Legal Documents That Every Young Adult Needs
Millions of students have recently graduated from high school and are ready to ‘leave the nest’. The last thing on their mind is preparing for any legal issues that may arise now that they are adults. At the age of 18 (19 in some states), your child is no longer considered a minor. As a parent to an adult child, you will no longer have the same legal rights that you did when they were a minor. You will no longer be considered their Power of Attorney for both financial and health care issues. In addition, most doctors and hospitals will no longer release medical information to the parents once their child has reached the age of majority.
For example, a college junior takes a summer internship away from home on the coast to pursue their dream of becoming a marine biologist. However, they contract an infection while working and are hospitalized for several weeks. Without proper powers of attorney, the parents will not be able to make medical decisions, access the child's checking account to pay their rent, nor will the hospital give details to them on their child's condition.
Whether your child is going off to college or moving two blocks away, there are several legal documents that are important to have in place. These documents include a financial power of attorney, a health care power of attorney, and a medical information release (HIPAA) document. Here's what these are and why a student may need them.
Power of attorney: It can give the student's parent the authority to sign documents on their child’s behalf and give them access to and direct transactions for their financial accounts.
Health care power of attorney: They allow a parent to make medical decisions if their child is physically unable to do so. Don't find out too late that your child has been admitted to a hospital and you're not authorized to discuss treatment plans or make urgent decisions regarding care.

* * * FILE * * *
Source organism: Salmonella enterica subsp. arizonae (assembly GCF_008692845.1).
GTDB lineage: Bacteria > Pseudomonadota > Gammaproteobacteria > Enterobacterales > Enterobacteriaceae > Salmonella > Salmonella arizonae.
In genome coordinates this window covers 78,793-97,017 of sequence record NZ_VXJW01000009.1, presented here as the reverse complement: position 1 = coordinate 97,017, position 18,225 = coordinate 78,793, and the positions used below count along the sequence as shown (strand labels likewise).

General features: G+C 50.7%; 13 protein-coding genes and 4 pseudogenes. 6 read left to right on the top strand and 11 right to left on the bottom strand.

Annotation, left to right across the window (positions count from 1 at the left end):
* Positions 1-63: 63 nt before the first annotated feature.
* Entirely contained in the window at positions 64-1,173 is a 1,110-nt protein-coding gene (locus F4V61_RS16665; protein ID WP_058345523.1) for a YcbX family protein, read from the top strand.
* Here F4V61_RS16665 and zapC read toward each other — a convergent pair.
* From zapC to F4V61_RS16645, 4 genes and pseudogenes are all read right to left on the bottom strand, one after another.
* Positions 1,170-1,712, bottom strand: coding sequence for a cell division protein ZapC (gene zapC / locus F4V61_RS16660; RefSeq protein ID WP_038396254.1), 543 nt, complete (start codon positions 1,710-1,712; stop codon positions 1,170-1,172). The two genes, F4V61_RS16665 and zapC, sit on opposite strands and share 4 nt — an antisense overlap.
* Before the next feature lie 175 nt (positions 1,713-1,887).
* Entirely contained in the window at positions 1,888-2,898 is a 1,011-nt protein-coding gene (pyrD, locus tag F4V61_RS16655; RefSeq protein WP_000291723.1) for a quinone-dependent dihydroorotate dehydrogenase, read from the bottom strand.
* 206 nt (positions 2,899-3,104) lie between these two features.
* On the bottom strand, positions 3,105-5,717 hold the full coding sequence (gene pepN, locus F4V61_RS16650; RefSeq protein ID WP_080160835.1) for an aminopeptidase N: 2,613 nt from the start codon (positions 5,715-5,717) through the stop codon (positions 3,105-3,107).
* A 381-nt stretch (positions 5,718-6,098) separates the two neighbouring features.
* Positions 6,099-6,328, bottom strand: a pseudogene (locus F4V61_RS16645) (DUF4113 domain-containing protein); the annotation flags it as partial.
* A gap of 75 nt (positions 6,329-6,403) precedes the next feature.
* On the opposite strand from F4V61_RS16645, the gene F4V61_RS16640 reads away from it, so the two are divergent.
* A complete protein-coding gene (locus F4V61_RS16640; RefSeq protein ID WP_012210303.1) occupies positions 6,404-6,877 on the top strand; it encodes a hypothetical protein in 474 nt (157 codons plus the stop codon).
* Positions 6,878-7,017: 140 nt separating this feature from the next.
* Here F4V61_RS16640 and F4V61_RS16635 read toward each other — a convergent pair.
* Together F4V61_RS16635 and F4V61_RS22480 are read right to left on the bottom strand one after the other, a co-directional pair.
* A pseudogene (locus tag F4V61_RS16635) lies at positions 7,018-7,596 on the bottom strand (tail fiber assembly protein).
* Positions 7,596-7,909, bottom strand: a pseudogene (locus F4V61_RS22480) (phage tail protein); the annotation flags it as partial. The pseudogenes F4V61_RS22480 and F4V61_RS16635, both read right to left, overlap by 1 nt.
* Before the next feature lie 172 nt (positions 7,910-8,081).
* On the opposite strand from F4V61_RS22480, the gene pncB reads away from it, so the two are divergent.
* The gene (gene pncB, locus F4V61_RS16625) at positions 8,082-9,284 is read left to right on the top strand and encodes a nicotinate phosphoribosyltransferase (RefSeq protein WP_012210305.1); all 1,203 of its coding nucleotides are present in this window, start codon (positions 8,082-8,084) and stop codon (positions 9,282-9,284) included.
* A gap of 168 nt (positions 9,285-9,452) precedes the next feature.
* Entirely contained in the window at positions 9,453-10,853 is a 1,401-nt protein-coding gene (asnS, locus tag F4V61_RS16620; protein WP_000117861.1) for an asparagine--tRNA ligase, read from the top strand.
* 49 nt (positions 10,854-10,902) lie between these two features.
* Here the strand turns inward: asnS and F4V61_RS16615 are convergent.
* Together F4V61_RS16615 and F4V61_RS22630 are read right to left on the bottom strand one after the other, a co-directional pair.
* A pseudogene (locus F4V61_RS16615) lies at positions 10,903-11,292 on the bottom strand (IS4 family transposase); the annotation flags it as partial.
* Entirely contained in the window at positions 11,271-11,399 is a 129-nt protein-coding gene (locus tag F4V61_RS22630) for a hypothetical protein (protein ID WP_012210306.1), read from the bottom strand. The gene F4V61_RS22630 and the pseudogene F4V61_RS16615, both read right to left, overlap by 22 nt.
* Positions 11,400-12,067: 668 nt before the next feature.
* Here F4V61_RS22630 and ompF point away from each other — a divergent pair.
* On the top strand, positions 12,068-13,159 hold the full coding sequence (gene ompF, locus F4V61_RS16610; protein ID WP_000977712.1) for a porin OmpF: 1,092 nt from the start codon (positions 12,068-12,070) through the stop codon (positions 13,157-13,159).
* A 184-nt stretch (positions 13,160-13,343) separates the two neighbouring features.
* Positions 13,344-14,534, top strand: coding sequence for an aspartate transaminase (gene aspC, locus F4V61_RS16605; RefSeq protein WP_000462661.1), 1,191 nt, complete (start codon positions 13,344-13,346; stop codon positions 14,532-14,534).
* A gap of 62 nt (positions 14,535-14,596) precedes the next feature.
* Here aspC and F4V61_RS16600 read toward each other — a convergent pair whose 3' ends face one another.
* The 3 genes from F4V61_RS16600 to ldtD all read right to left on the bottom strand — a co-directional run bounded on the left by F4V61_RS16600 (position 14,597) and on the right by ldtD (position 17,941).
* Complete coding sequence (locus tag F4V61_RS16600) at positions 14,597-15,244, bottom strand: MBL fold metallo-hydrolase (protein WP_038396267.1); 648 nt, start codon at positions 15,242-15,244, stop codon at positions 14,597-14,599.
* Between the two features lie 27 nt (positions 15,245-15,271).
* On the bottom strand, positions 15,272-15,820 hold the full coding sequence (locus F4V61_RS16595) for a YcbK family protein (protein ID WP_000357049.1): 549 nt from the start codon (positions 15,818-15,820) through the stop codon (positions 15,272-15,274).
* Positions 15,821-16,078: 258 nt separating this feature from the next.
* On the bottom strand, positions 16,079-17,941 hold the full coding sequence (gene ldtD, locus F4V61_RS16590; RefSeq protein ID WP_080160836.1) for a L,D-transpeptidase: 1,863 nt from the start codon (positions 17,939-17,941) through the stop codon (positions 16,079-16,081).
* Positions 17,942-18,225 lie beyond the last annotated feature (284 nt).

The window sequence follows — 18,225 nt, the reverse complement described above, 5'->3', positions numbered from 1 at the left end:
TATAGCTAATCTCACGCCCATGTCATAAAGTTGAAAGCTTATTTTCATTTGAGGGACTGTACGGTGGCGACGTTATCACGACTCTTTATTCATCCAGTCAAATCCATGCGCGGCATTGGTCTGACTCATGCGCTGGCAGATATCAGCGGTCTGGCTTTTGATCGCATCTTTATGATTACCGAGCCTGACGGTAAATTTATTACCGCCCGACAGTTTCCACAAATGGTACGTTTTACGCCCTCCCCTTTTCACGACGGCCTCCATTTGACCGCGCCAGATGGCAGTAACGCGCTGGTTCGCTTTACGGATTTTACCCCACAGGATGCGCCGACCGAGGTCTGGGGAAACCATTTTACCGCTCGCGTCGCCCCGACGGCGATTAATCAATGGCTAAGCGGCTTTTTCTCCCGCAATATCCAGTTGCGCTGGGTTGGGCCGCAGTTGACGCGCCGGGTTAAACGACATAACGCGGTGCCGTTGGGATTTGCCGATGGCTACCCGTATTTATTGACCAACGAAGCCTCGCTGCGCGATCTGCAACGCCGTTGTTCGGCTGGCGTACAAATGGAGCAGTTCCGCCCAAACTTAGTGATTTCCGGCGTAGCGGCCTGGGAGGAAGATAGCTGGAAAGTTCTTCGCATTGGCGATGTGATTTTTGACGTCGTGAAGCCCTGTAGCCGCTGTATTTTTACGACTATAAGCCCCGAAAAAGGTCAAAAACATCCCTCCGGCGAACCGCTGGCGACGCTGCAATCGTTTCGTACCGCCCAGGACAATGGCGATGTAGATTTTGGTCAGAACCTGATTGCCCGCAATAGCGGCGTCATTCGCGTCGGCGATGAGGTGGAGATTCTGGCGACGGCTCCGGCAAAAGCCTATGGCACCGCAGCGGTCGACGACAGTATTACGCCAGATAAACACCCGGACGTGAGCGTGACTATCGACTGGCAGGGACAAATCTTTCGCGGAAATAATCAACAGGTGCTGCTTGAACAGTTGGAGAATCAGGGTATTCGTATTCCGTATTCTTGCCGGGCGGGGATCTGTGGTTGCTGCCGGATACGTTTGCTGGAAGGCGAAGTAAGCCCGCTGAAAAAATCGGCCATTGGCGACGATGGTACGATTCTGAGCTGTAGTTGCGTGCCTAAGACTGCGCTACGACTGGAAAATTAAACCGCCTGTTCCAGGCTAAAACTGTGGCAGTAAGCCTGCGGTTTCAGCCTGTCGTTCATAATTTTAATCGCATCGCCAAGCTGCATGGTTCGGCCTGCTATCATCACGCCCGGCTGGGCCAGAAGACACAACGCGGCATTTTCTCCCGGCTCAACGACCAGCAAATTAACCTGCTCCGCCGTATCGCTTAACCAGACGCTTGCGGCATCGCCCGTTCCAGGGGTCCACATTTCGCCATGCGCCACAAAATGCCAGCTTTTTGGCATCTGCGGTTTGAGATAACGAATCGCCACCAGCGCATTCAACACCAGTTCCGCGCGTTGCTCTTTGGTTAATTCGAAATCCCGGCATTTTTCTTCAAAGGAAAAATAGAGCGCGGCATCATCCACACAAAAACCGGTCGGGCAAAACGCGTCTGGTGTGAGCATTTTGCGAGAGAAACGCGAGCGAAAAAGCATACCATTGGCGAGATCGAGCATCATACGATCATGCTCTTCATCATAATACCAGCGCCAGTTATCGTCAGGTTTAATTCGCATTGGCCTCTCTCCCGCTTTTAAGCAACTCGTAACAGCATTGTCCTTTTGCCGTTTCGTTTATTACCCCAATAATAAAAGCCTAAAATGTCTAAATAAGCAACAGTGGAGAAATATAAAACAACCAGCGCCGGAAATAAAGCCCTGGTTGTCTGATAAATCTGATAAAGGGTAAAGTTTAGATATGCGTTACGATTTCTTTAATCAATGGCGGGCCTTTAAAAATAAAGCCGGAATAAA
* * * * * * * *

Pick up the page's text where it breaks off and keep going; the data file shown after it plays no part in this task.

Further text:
HIPAA form: Named for the Health Insurance Portability and Accountability Act, this form authorizes medical care providers to release and share medical information about their patient to those listed. Without it, health providers are legally prohibited from sharing this information even with family members.
Getting these legal documents prepared and signed in advance and keeping copies on hand is a good precaution. Parents and students should also talk about privacy and under what scenarios these documents would be used. Powers of attorney will only become active when it is determined that they are necessary.
Contact Elder Law of Omaha today at (402) 614-6400 to set up your FREE 30 minute attorney consultation to discuss these documents and more.
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This article should not be construed as legal advice. Situations are different and it’s impossible to provide legal advice for every situation without knowing the individual facts.